February 8, 2008 4:00 AM PST
Is mobile really a sure thing for Google?
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On Wednesday, a company called Bango, which facilitates billing for mobile-content owners, announced Bango Analytics, a tool that provides detailed data on mobile advertising campaigns.
"Google can tell an advertiser how many clicks they've gotten," said Martin Harris, senior vice president of sales for Bango. "But they can't say who or where the clicks are coming from. This makes it difficult to track and see how well an ad campaign is performing. Bango can provide the detailed information, because we've been working with carriers for seven years doing billing."
Google admits that not all of its services and applications work perfectly in the mobile environment. But the company believes that the market is still young, and it is working to improve its products.
"Broadly speaking, things that work on the Internet don't translate perfectly into mobile," said Dilip Venkatachari, a director of product management with Google's mobile team. "There are some issues. But we are very proud of the search and advertising experience we've created for mobile."
Venkatachari believes that Google is well positioned going forward because of its experience on the Web.
"The mobile channel is no different than any other channel that we work with," he said. "We can deliver a compelling user experience by bringing our core DNA and what we've done in the traditional online world and sharing that with mobile."
Moving slowly--but still dominant
In an effort to help bridge the gap between the mobile and desktop Internet experiences, Google is developing Android, a new open software platform for cell phones. The idea is that this new software platform will allow Google to more tightly integrate its applications in handsets and services. And should Google succeed in its bid on wireless spectrum, that spectrum could eventually be used to build networks that allow connectivity from any device.
But even these efforts are not going as smoothly as the company may have hoped. In November, Google released an early version of its Android software development kit. Some developers have complained that the software is overly buggy and not ready for prime time. Google said on its blog at the end of January that it had updated the software development kit based on developers' feedback. And it extended the deadline for its Android Developers Challenge to April 14 to give developers more time with the updated software. Google has set aside $10 million in prize money for developers who create programs for the new platform.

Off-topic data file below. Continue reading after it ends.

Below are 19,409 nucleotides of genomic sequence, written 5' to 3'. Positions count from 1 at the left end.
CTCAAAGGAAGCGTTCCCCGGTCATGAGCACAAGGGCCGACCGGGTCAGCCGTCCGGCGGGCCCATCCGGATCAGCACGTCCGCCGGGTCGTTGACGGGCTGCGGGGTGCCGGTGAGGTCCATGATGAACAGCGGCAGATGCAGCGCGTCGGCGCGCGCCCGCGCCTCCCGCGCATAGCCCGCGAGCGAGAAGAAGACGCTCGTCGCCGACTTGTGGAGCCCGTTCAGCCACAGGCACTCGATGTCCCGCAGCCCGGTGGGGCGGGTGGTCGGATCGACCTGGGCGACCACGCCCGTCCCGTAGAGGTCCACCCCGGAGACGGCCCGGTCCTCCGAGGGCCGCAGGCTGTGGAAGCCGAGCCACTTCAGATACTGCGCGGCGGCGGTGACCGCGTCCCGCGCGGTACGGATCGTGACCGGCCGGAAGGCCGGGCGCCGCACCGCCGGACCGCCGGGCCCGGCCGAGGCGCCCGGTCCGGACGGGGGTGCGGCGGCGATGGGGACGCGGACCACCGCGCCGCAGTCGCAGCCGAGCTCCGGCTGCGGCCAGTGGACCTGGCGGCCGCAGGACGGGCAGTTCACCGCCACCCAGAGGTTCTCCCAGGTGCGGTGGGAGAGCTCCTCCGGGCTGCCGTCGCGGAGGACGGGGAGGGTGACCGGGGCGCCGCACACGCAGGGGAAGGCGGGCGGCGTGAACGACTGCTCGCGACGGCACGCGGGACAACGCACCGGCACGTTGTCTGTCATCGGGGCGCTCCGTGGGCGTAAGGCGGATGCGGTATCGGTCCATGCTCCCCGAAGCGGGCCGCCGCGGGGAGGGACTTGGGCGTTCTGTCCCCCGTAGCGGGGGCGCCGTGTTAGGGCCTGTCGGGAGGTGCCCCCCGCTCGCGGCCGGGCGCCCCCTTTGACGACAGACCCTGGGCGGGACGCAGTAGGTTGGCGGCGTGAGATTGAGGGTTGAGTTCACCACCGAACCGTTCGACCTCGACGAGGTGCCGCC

Android phones are expected to hit the market later this year, and some early prototypes will be on display at the Mobile World Congress in Barcelona.
There have also been reports that Google is hitting technical snags in developing new mobile applications. Last summer, The Wall Street Journal reported that Google was developing a search tool to help consumers find and buy ringtones, games, and other mobile content. The company was supposedly in talks with large content owners, but so far no such service has been announced. Google declined to comment on these efforts, saying that it does not comment on rumors.
Google's critics say this is evidence that the company is vulnerable when it comes to mobile.
"Google is struggling in mobile at the moment," Bango's Harris said. "They are very desktop-centric. They understand the Internet better than most. And they've created this expectation that they can shift everything to mobile. But you can't just lift the technology from the Web and simply put it on a mobile device. It just doesn't work that way."
That said, Google still dominates in search and advertising both on the Web and on mobile. Consumers know the brand. And even when Google's search application isn't easily accessible from an operator's menu, consumers still find it.
"The threat that someone could outdo Google is there," said Divecha. "But how realistic the threat is is questionable. Google doesn't have a great search tool, but the problem is that nobody else does either. And for someone to overtake Google, the technology advancement will have to be more than just incremental."
CNET News.com's Elinor Mills contributed to this report.
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